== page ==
Prompted in part by the recent crisis that swept through the housing market, in which mortgage services using "robo-signers" produced shoddy foreclosure filing documents, Illinois is clamping down on companies that are taking advantage of vulnerable homeowners.
Yesterday, the Illinois Department of Financial and Professional Regulation fined 11 unlicensed mortgage modification firms who have been charging families thousands of dollars to reduce the principal on their home even though free loan modification programs exist. Attorney General Lisa Madigan, meanwhile, has filed new legislation in Springfield (HB 6951) to bring transparency to the foreclosure process. Specifically, the bill would amend the Illinois Mortgage Foreclosure Act to require that banks provide a detailed summary of a borrower's payments over a 36-month period, giving homeowners clear data to contest a foreclosure filing if they feel they are making a good-faith effort to keep up with their payments. Madigan's bill would also force the lender to document in writing every effort they have taken to keep the homeowner in the home, including loan modification efforts. Just this week, Housing Action Illinois released a report stating that mortgage servicers in greater Chicagoland are dragging their feet on those modifications. From a release:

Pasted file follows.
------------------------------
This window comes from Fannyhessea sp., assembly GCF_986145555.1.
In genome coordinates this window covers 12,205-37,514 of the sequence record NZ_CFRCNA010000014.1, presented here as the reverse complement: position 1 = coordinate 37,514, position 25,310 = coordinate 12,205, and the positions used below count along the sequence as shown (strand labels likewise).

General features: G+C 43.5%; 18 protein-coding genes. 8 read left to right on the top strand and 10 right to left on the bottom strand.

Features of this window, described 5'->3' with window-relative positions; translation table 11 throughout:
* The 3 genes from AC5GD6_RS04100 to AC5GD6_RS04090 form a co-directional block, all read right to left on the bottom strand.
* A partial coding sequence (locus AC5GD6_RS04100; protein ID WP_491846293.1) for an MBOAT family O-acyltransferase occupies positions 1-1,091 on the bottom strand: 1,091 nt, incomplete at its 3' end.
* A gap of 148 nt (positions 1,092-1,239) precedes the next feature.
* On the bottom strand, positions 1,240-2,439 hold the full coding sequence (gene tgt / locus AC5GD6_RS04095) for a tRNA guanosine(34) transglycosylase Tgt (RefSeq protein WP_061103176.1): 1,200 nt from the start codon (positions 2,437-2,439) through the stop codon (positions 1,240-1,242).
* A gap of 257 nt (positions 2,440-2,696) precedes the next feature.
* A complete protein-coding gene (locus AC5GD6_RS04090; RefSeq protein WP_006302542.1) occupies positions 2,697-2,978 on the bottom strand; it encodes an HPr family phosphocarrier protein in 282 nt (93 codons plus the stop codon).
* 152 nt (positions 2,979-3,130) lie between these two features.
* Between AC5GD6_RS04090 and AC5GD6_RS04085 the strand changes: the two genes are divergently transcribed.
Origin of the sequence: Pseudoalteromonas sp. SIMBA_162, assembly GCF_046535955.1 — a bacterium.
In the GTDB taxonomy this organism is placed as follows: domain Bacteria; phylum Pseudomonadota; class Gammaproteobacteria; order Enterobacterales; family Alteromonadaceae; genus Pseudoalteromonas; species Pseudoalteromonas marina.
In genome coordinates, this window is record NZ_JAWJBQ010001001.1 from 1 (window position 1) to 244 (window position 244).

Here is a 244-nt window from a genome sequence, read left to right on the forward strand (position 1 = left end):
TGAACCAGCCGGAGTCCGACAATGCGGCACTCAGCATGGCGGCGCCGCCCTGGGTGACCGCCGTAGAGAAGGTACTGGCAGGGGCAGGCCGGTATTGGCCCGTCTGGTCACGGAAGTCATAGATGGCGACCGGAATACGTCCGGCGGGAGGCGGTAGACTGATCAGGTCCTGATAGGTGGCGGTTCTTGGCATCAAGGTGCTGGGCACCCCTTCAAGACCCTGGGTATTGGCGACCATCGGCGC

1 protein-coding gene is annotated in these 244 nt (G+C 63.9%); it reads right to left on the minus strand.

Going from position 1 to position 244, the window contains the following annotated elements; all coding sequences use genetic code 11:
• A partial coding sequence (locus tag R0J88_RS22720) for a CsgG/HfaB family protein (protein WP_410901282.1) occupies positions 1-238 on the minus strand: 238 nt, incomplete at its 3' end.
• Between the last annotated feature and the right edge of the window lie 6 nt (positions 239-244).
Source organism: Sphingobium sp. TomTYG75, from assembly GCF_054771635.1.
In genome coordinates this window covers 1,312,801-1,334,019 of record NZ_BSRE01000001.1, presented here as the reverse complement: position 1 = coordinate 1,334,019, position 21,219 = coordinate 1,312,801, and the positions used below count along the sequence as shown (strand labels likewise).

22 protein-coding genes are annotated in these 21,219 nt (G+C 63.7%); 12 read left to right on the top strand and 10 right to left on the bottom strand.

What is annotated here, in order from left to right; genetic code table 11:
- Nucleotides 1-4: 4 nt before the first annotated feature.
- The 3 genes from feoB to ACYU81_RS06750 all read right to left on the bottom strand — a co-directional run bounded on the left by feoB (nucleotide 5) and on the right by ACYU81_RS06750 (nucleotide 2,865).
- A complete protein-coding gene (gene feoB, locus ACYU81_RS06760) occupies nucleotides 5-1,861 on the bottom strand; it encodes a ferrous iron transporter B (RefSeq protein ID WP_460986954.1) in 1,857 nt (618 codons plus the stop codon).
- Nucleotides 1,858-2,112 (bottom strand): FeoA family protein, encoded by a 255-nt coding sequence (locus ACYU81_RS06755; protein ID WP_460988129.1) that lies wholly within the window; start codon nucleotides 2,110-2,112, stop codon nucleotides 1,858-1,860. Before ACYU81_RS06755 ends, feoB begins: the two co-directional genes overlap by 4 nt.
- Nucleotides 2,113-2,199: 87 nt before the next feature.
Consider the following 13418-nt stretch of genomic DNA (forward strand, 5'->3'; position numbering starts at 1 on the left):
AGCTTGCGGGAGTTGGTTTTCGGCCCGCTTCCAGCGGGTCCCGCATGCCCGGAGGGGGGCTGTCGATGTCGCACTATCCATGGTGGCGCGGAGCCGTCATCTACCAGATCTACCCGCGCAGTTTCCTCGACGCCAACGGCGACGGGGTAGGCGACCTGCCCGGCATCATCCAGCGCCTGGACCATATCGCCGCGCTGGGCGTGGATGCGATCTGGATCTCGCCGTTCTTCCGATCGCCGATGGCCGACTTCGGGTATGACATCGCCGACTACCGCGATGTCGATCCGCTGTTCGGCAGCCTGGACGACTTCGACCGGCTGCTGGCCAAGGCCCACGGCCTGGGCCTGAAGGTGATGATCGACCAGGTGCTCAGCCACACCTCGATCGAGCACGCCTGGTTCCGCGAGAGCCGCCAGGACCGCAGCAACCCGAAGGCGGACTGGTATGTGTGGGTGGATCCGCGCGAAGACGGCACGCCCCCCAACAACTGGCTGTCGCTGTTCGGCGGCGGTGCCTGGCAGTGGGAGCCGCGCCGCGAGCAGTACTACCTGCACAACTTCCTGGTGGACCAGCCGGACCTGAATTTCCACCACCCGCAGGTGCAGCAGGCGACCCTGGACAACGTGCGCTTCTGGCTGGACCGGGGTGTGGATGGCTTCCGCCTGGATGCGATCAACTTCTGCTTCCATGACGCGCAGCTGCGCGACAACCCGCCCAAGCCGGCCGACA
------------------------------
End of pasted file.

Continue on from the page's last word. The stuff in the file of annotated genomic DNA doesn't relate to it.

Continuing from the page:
"Too often, Illinois families are struggling to pay their mortgages because banks put them into risky loans that they did not understand and could never afford. Now, we must make sure that banks are not violating the law as they try to take these families’ homes away," Attorney General Madigan said. "This legislation is designed to ensure that banks and loan servicers cannot cut corners or ignore homeowners’ rights in the foreclosure process."
The bill is currently in the House Rules Committee waiting to be assigned for a proper hearing. With one-in-three Chicagoland homeowners currently underwater, it's something to keep an eye on during this next few months.